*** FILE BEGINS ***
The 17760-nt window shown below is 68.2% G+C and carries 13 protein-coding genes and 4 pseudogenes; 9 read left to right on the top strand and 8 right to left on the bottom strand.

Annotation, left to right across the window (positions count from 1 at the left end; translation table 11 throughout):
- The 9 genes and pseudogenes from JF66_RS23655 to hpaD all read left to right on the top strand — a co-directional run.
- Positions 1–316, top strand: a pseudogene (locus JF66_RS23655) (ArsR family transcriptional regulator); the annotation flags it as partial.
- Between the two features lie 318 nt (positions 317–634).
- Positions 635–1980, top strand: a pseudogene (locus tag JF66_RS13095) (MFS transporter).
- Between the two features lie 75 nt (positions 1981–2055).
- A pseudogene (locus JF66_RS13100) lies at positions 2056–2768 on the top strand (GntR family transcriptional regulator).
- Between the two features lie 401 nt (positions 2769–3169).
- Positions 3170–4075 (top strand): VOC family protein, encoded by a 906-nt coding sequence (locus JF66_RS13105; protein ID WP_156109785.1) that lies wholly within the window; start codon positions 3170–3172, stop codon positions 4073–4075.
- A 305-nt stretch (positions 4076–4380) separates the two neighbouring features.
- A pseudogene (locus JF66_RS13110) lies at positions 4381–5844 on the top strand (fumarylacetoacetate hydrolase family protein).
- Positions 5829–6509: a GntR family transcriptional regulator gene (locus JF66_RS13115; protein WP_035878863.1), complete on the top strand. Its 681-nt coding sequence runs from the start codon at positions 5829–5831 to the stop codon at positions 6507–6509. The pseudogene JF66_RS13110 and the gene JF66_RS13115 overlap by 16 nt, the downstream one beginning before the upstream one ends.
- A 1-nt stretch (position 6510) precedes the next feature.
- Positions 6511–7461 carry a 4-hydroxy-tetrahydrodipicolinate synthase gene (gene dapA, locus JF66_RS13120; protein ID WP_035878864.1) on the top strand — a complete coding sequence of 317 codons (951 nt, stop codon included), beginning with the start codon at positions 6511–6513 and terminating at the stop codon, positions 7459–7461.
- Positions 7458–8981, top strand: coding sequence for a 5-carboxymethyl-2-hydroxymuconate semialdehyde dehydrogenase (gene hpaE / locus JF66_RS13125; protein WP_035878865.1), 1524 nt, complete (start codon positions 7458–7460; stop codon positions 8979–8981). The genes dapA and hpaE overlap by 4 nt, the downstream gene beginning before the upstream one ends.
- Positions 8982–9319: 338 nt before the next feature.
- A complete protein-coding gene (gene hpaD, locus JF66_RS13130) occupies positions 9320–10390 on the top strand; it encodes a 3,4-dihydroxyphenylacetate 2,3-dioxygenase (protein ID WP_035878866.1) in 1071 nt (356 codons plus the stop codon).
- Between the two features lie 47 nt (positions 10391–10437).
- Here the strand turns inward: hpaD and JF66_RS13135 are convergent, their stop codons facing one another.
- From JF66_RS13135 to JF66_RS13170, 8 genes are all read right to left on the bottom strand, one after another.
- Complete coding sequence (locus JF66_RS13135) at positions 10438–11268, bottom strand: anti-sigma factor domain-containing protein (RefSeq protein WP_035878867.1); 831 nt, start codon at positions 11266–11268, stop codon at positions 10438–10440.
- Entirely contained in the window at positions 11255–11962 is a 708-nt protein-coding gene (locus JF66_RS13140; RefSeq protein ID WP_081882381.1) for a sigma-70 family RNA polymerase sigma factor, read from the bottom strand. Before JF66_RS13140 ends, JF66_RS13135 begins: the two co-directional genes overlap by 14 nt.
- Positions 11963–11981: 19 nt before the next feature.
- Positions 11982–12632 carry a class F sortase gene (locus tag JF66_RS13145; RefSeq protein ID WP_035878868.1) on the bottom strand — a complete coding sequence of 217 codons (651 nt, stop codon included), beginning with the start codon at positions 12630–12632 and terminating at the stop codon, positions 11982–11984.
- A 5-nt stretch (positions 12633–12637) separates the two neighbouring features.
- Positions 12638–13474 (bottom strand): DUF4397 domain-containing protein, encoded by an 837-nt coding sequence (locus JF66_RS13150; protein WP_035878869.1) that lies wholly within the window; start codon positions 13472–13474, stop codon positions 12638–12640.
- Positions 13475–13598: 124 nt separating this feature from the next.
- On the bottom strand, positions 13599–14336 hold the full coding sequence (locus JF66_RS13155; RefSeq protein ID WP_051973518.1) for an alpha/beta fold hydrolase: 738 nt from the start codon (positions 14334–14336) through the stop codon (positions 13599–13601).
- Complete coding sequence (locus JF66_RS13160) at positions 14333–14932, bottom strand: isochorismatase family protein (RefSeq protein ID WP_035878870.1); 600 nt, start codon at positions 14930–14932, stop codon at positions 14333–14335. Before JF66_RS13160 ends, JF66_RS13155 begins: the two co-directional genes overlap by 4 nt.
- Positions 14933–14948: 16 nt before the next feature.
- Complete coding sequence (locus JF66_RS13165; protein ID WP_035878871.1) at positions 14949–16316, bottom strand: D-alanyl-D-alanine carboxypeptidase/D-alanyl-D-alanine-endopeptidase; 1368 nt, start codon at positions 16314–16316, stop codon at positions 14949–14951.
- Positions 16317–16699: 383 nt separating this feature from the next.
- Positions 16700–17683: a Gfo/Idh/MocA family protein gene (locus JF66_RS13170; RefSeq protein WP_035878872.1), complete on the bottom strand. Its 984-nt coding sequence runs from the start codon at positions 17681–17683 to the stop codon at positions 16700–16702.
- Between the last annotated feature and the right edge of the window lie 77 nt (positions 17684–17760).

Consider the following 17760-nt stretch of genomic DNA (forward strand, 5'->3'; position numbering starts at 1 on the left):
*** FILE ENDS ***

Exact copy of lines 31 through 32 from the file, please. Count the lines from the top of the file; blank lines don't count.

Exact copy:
- Positions 14933–14948: 16 nt before the next feature.
- Complete coding sequence (locus JF66_RS13165; protein ID WP_035878871.1) at positions 14949–16316, bottom strand: D-alanyl-D-alanine carboxypeptidase/D-alanyl-D-alanine-endopeptidase; 1368 nt, start codon at positions 16314–16316, stop codon at positions 14949–14951.